He ate her up in one big bite.
But Grandmamma was small and tough,
And Wolfie wailed, “That’s not enough!
I haven’t yet begun to feel
That I have had a decent meal!”
He ran around the kitchen yelping,
“I’ve got to have a second helping!”
Then added with a frightful leer,
“I’m therefore going to wait right here
Till Little Miss Red Riding Hood
Comes home from walking in the wood.”
He quickly put on Grandma’s clothes,
(Of course he hadn’t eaten those).
He dressed himself in coat and hat.
He put on shoes, and after that
He even brushed and curled his hair,
Then sat himself in Grandma’s chair.
In came the little girl in red.
She stopped. She stared. And then she said,

“What great big ears you have, Grandma.”
“All the better to hear you with,” the Wolf replied.
“What great big eyes you have, Grandma.”
said Little Red Riding Hood.
“All the better to see you with,” the Wolf replied.

He sat there watching her and smiled.
He thought, I’m going to eat this child.
Compared with her old Grandmamma
She’s going to taste like caviar.

Then Little Red Riding Hood said, “But Grandma,
what a lovely great big furry coat you have on.”

“That’s wrong!” cried Wolf. “Have you forgot
To tell me what BIG TEETH I’ve got?
Ah well, no matter what you say,
I’m going to eat you anyway.”
The small girl smiles. One eyelid flickers.
She whips a pistol from her knickers.
She aims it at the creature’s head
And bang bang bang, she shoots him dead.
A few weeks later, in the wood,
I came across Miss Riding Hood.
But what a change! No cloak of red,
No silly hood upon her head.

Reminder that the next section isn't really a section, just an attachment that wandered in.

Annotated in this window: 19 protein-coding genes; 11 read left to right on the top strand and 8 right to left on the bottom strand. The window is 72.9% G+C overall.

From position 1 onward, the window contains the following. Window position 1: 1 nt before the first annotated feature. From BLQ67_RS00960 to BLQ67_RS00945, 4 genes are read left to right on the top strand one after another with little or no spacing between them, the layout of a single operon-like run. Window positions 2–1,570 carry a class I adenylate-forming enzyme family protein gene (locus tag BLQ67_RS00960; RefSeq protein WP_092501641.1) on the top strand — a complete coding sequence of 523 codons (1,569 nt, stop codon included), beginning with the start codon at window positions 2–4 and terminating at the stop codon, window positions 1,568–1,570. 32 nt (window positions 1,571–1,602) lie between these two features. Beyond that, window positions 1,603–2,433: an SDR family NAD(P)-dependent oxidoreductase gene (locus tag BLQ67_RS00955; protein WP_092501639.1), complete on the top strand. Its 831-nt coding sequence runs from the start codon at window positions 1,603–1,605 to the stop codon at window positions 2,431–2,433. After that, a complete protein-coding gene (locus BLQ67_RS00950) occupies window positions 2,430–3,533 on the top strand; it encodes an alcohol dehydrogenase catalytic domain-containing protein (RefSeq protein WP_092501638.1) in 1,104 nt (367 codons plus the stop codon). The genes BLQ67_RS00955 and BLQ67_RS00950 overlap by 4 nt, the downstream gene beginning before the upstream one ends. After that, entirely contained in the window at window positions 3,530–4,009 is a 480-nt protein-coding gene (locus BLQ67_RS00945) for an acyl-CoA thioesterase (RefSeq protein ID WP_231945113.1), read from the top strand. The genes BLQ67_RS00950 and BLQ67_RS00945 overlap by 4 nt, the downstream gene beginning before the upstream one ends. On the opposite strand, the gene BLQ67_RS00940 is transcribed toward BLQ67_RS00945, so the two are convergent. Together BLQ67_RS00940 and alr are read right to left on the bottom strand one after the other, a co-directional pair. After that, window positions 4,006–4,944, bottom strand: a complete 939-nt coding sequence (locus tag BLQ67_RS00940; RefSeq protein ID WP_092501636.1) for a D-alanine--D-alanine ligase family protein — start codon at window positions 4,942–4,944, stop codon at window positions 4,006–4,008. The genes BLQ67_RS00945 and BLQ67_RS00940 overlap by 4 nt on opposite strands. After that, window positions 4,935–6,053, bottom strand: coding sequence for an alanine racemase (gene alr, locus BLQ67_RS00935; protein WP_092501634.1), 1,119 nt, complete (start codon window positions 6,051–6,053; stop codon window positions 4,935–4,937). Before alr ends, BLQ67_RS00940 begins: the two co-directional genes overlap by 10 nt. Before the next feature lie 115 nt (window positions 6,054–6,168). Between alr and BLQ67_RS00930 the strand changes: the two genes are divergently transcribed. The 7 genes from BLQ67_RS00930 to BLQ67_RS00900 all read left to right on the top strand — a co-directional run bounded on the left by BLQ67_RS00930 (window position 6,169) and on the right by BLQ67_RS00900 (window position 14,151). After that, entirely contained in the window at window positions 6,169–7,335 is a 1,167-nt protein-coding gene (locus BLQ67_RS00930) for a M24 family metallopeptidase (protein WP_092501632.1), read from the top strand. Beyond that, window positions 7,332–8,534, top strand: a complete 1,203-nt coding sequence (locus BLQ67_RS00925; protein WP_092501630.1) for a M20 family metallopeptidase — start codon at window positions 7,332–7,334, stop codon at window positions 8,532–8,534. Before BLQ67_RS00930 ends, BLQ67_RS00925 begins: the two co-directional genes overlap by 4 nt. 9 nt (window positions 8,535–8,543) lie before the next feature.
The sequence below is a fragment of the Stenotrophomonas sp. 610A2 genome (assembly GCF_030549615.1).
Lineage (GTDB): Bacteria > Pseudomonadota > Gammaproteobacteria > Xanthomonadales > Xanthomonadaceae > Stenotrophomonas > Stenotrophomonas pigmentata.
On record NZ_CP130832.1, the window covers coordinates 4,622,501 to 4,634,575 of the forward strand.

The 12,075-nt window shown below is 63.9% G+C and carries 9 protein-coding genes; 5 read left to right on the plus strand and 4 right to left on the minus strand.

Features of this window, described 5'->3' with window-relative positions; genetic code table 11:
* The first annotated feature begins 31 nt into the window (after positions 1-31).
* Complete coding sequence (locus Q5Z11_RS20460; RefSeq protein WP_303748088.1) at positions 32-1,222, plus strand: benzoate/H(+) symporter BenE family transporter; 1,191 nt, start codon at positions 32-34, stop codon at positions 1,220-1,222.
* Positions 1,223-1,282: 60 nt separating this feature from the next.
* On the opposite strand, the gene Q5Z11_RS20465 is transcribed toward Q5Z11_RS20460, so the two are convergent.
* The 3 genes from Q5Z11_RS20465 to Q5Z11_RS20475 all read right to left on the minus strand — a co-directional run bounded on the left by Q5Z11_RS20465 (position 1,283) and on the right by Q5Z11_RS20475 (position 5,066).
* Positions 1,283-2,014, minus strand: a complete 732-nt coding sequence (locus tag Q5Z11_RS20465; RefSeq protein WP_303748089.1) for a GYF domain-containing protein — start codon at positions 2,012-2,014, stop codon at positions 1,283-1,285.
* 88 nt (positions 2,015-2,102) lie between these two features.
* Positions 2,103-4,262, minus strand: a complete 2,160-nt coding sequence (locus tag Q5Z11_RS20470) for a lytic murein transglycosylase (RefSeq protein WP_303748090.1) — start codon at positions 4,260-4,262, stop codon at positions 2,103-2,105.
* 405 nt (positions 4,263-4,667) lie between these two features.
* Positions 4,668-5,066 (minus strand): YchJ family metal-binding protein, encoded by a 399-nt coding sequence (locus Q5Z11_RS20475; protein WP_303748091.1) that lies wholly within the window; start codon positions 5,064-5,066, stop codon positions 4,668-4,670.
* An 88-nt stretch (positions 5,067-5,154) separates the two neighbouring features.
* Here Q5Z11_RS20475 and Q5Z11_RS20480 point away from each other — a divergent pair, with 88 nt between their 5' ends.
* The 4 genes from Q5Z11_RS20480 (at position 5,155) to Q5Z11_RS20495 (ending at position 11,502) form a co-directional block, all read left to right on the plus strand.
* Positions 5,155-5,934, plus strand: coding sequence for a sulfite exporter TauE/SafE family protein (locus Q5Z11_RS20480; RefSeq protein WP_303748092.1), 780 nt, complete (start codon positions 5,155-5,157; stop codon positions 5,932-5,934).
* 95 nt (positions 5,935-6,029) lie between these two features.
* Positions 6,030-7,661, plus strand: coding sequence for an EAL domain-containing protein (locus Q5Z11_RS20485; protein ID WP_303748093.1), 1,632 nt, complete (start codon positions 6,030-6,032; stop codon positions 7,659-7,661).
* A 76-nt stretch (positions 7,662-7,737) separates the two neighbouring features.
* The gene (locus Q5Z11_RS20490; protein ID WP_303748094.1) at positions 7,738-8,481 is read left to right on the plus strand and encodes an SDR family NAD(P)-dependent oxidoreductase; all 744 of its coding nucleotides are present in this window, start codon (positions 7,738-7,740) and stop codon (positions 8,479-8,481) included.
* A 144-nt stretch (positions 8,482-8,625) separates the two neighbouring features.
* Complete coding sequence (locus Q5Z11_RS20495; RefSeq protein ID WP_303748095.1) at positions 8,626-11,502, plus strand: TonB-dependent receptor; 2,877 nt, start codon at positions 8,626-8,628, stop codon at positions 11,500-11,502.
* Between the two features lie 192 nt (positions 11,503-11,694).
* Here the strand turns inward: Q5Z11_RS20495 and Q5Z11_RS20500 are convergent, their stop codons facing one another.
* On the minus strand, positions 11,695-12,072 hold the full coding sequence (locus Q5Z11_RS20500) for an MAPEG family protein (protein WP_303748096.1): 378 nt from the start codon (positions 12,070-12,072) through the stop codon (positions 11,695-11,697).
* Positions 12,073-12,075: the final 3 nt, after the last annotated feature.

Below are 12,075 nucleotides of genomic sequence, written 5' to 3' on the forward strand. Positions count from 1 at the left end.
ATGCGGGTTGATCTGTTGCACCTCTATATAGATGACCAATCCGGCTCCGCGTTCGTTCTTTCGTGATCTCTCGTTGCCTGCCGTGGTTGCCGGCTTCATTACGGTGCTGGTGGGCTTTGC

She said, “Hello, and do please note
My lovely furry wolfskin coat.”

5. Number five is really difficult. So many deserve a place here. James and his oversized Summer Fruit, The Giraffe and the Pelly and Me, Matilda reading all her books, Charlie Bucket and Grandpa Joe,  Danny busy championing the world, The FANTASTIC Mr Fox and all his philanthropic actions against Boggis and Bunce and Bean (one fat, one short, one lean), even Mr and Mrs Twit (purely for their Quentin Blake Beards). Yet my last spot goes to an unlikely contender- Mrs Silver and Mr Hoppy in Esio Trot. What a classic love story. Love bringing people together through the love of reptiles. It’s age old. It’s beautiful. SIGH.


So there it is, there’s the top five. Just before I finish, here’s a wee pressie from me to you on Roald Dahl Day- here’s Rik Mayall in the best (and most complained about) Jackanory ever, reading George’s Marvellous Medicine to set you up for a stonkingly brillo day.

Well done Roald. Generation upon generation continue to love deeply and laugh heartily at your creations. Thank you for your brash humour, incomparable individuality and above all else, your utter wickedness. The world continues to love you, you scrumdiddlyumptious old soul. Rest well.


P.S. One favourite naughty poem to end, because I simply couldn’t resist.

A Hand in the Bush
Roald Dahl

I am a maiden who is forty,
And a maiden I shall stay.
There are some who call me haughty,
But I care not what they say.

I was running the tombola
At our church bazaar today,
And doing it with gusto
In my usual jolly way

When suddenly, I knew not why,
There came a funny feeling
Of something crawling up my thigh!
I nearly hit the ceiling!

A mouse! I thought. How foul! How mean!
How exquisitely tickly!
Quite soon I know I’m going to scream.
I’ve got to catch it quickly.

I made a grab. I caught the mouse,
Now right inside my knickers.
A mouse my foot! It was a HAND!
Great Scott! It was the vicar’s!

  1. Laura Keil

    September 14, 2013 at 11:53 am

    Esio Trot and George’s Marvellous Medicine are definitely my two favourite Roald Dahl books!

  2. MasonBentley

    September 22, 2013 at 10:57 am

    I so love Roald daughter is almost ready for them and I can’t wait! x

    1. bloodyhellbrennan

      September 23, 2013 at 4:10 pm

      She will ADORE! Once she’s a converted fan, definitely take her to the Roald Dahl Museum, it’s just wonderful! Happy reading! xxxx